Overtime Pay

Have you worked weeks in excess of 40 hours, yet have not had your overtime rates paid for hours over 40? Has your employer at one point forced you to sign an agreement agreeing to be an “independent contractor?” If so, you might have been the victim of wage theft by your employers failure to pay you overtime. As such, you need attorneys with the passion and expertise to represent you in righting this wrong.

Houston employment lawyers Robert J. Wiley and Kalandra N. Wheeler represent Houston workers who have not had their overtime paid. They have the experience to make sure that every avenue is pursued and no stone is left unturned. In short, when you have had your overtime not calculated properly you need an attorney that understands your situation and that will fight for you.

Under both the Fair Labor Standards Act (“FLSA”) and the Texas state law an employer is obligated to pay its employees time and a half for every hour over 40 hours worked in any given work week. Being paid your regular pay rate for these hour is not enough.
 
Many times employers will attempt to convince their employees that they are not eligible for overtime, but these exceptions are few and narrowly construed. Examples of positions that are not eligible for overtime are:
Furthermore, an employee merely labeling an employee one of these categories is not sufficient to circumvent the law. This is called “misclassification” of employees. An employer cannot just deem you to be an independent contractor. There are a variety of factors that must be weighed in order to make an accurate determination. Strong indications that you are an employee, as opposed to an independent contractor include:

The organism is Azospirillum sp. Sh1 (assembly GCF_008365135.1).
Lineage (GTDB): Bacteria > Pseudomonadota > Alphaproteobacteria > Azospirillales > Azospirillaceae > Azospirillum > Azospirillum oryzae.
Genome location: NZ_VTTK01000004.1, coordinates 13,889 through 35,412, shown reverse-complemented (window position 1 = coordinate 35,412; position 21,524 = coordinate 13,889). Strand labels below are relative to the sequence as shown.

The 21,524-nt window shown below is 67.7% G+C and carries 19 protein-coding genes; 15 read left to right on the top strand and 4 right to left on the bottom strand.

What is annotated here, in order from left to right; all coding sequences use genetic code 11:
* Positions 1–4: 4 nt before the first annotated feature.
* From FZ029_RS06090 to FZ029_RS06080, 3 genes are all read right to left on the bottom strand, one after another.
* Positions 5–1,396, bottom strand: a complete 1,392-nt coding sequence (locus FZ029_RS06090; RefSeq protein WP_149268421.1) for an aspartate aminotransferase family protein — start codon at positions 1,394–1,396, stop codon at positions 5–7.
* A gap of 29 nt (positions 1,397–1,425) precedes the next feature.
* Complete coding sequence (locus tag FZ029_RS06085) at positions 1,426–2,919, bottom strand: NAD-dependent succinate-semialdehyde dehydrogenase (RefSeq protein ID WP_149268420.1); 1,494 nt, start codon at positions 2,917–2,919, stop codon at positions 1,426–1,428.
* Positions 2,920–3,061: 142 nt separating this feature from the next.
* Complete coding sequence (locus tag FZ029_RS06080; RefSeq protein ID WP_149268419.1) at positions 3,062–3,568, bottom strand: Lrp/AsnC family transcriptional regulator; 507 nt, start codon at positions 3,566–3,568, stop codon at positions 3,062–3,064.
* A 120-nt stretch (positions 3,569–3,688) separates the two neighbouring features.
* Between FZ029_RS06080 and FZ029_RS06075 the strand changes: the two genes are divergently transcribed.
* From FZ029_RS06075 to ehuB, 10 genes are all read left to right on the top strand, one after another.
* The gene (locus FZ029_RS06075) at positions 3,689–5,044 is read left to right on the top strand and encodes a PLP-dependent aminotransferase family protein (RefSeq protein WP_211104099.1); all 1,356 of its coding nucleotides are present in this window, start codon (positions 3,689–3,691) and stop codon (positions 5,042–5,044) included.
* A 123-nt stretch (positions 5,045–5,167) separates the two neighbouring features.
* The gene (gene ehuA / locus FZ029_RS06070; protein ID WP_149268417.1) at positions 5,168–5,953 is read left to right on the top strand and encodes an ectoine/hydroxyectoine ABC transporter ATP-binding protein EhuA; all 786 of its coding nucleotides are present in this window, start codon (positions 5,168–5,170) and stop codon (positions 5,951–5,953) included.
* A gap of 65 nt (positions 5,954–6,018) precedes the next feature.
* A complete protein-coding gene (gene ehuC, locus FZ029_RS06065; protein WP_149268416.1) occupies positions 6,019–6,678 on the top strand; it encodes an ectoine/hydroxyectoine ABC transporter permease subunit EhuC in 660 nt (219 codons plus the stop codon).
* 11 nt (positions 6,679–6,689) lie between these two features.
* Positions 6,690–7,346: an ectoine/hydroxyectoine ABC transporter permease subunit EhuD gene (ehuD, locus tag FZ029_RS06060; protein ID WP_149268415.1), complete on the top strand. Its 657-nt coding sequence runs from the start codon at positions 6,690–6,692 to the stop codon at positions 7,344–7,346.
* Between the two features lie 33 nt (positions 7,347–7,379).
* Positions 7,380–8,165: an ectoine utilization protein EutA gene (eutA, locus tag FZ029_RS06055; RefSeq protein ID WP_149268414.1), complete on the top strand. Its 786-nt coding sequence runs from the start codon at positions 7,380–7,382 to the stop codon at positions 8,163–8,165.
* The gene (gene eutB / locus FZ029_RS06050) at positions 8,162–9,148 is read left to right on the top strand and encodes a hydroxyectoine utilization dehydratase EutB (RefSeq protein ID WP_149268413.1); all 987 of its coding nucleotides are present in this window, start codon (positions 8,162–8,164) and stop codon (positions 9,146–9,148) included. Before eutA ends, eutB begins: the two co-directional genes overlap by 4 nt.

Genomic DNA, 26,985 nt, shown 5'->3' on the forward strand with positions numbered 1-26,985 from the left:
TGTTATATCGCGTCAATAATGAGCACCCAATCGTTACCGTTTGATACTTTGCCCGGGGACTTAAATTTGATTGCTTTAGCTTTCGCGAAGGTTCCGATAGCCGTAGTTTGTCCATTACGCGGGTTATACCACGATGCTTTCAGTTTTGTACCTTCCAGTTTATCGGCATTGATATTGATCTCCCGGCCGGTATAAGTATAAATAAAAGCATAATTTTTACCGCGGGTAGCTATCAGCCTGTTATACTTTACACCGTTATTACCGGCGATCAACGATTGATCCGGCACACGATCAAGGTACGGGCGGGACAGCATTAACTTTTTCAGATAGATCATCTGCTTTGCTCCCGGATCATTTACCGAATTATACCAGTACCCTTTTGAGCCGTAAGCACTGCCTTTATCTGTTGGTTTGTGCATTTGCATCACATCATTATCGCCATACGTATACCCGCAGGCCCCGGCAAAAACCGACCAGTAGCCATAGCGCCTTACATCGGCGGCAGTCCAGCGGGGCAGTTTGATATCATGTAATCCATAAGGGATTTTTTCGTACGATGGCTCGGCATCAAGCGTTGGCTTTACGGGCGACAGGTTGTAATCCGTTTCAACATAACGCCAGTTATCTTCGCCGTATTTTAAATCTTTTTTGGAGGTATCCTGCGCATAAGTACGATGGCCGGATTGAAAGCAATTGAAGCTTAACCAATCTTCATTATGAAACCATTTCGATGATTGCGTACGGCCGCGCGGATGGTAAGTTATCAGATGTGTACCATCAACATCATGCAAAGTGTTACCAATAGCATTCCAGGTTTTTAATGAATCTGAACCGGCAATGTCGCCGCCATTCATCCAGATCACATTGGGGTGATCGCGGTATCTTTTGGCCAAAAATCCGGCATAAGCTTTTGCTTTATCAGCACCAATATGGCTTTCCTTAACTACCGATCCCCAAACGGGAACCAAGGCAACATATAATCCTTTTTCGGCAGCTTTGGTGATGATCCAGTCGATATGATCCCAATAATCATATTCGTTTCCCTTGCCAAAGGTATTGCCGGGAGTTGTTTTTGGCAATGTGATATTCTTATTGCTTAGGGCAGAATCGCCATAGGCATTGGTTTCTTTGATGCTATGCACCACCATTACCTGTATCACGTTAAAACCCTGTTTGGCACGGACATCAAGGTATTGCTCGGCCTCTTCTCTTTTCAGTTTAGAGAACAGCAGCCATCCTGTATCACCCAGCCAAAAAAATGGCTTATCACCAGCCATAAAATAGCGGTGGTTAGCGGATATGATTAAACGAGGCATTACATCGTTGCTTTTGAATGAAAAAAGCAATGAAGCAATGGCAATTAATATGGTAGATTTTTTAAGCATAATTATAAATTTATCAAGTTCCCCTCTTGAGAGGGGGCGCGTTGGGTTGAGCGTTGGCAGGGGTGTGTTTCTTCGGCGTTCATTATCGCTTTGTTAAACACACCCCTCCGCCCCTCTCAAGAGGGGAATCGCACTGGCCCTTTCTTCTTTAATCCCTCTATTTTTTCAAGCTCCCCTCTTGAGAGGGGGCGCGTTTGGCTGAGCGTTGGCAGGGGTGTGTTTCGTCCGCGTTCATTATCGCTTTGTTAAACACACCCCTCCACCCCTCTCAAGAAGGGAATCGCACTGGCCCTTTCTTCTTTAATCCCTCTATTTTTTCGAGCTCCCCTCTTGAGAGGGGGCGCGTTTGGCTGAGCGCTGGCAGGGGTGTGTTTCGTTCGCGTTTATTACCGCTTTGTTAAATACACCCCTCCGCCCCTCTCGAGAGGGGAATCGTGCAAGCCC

• Being subject to a non-compete agreement;
  • Having to adhere to a strict work schedule;
  • Having the tools of the trade provided to you by your employer;
  • Wearing a company uniform; and
  • Receiving employee type benefits such as pension plan, vacation hours, sick time.
None of these factors by themselves conclusively establish that an worker is an employee. The law instructs us to look at the situation as a whole. But if one or more of these factors apply to your current situation you may have been misclassified as a worker that is not eligible for overtime compensation.

Additionally, just because an employer states that you are paid on a salary basis does not automatically relief them of their duty to you for overtime compensation. There are also several factors that must be taken into account before making such a determination. Allowing an employer to label employees as exempt with impunity would basically reduce our rights to nothing.

If you are not properly being paid your overtime you may be owed hundreds if not thousands of dollars. Under the FLSA, an employee is allowed to look back two years with the possibility of three years depending on the circumstances when determining how much overtime they are owed.

The only way to defend not only your rights as a hard working employee but those of others is to step forward. A hard days pay for a hard days work. Do not let your employer take money that is rightfully yours. We can only do our job if workers step forward and fight unfair employment practices. It can be difficult to step forward and take a stand and that is why you need a team of professionals that will be with you every step of the way.

Take Action

If you feel you have been misclassified as an employee that should not receive overtime, do not hesitate to contact our law firm. If you choose to contact us, you will generally meet with an attorney to discuss your matter. If we believe a violation of the law has occurred and if you decide to hire us, we will sign a representation agreement and enforce your rights.